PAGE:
Ernest Bevin got his pound of flesh
as I sucked on my Woodbine,
one of the ‘lucky’ ten percent
who were standing there in line
waiting to be conscripted -
but they decided to assign
me to a living hell
and send me down the mine.
So I toiled for years in darkness
and breathed in black diamond dust,
until my back was broken
along with all the trust
that I had for mother England
and when I came out bust
what I’d endured wasn’t even acknowledged
as the Nazi’s were finally crushed.
I had sucked more than cigarette smoke
into my burning chest
but that was what they blamed it on
when the black lung came to test
my strength once again.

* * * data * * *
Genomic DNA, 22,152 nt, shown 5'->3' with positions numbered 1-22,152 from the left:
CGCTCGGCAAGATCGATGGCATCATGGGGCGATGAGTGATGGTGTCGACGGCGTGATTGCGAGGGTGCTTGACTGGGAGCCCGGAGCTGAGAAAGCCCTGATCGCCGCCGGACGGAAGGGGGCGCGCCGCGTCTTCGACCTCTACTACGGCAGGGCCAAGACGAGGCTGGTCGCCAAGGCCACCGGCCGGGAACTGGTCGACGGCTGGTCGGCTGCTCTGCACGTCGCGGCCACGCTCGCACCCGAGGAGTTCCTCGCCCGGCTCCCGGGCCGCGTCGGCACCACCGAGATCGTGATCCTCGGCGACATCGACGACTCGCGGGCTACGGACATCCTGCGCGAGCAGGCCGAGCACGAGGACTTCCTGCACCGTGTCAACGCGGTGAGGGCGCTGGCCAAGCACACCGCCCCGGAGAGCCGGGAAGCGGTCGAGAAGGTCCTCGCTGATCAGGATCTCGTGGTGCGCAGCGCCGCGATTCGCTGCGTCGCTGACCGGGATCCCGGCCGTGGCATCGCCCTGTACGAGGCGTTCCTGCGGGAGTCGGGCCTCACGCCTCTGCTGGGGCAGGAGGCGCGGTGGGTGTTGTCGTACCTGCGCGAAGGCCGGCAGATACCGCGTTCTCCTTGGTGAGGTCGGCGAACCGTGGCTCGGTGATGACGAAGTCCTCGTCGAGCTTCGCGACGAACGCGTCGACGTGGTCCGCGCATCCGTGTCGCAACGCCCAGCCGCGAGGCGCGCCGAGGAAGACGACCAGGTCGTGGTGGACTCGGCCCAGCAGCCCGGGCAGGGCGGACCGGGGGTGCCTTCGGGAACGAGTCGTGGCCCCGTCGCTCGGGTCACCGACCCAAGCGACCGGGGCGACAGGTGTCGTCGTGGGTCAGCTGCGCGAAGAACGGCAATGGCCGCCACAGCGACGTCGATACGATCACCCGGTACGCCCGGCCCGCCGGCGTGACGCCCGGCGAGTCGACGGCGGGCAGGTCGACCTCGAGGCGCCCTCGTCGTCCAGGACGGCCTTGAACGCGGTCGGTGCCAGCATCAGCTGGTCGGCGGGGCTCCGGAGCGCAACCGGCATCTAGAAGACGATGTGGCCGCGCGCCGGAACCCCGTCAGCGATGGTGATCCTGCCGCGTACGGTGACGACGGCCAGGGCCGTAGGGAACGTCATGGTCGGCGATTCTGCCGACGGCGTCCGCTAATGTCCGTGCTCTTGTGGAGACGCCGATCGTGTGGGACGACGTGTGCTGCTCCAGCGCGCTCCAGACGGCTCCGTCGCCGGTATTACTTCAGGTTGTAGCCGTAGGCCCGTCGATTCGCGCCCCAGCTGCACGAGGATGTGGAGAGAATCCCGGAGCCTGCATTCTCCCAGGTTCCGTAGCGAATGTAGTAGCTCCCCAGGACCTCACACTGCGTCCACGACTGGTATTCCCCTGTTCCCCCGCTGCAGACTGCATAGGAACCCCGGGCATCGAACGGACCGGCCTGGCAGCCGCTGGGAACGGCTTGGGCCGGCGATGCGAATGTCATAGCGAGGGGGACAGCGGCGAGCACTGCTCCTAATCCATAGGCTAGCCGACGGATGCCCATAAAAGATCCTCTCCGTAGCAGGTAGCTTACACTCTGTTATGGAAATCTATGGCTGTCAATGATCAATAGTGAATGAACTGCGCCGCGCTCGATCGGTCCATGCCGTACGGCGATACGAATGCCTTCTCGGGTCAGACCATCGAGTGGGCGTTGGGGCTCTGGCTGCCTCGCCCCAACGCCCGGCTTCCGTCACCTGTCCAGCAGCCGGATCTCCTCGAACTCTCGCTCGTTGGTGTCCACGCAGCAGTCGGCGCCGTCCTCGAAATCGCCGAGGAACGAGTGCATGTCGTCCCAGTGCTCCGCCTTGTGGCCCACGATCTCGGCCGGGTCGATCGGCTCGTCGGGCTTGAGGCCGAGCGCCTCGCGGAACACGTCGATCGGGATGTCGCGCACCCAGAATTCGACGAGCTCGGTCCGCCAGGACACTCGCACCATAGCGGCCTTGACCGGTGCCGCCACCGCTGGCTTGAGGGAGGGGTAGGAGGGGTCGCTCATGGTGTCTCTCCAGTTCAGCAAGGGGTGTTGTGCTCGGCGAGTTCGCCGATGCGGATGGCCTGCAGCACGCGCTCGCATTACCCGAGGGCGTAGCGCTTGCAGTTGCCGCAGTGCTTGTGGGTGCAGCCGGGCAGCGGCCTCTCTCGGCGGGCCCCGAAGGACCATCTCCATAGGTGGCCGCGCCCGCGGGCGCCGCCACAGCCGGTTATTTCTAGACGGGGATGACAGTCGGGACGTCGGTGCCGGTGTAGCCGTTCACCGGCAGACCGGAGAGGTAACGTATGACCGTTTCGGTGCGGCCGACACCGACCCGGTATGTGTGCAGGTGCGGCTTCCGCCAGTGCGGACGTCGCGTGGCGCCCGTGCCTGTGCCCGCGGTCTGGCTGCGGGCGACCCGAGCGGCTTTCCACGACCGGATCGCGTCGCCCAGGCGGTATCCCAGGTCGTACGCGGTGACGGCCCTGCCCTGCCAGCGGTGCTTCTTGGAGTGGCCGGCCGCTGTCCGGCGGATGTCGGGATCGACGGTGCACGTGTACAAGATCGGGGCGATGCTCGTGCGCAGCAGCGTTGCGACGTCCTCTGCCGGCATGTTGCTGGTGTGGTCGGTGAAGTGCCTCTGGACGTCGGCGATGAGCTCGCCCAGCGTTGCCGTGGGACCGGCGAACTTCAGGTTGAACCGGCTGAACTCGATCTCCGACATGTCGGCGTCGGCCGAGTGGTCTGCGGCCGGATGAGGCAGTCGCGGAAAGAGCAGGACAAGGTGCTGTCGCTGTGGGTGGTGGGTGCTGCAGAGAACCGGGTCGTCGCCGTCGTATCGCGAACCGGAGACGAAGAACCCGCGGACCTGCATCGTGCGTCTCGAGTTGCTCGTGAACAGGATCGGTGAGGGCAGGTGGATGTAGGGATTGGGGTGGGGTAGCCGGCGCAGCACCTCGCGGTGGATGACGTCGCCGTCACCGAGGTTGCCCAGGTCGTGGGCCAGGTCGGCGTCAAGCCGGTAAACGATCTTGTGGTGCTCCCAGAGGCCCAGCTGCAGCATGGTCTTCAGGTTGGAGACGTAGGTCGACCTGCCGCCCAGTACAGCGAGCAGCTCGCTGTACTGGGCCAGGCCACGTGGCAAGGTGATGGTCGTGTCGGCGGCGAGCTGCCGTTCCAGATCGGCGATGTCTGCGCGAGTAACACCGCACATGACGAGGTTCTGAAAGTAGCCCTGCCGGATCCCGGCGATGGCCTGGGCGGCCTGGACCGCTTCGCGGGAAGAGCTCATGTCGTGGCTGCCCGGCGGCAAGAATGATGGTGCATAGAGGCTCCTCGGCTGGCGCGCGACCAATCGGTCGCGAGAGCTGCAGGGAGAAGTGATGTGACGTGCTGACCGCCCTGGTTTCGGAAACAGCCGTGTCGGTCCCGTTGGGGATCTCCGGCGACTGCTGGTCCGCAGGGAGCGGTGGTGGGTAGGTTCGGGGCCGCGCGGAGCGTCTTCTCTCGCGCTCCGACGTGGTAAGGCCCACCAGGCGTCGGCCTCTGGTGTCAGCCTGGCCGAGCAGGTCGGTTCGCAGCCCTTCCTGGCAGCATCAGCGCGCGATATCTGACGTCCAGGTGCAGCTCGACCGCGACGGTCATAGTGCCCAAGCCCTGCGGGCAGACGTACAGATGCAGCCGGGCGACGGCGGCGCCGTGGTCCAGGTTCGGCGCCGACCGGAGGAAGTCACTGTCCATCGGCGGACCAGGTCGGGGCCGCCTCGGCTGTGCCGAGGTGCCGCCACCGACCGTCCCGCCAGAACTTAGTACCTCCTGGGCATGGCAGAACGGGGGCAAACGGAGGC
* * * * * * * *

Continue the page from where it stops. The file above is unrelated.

They said ‘we think it’s best
to just cough and bear it,
so it won’t affect the rest’.
You see the mines had become mechanised,
which meant they produced more
and the miners were pretty happy
that they were all getting paid more
and a plague of black lung cases
would have stopped the gears for sure.
I was mortally wounded by the carbon
rather than the carbines of war.
I sit now in a faded armchair
sipping hot, sweet tea.
I try not to revisit hell
in nineteen forty three
and the sacrifice I made
so that these buggers can be free.
There were some, other than soldiers,
who fought for their country.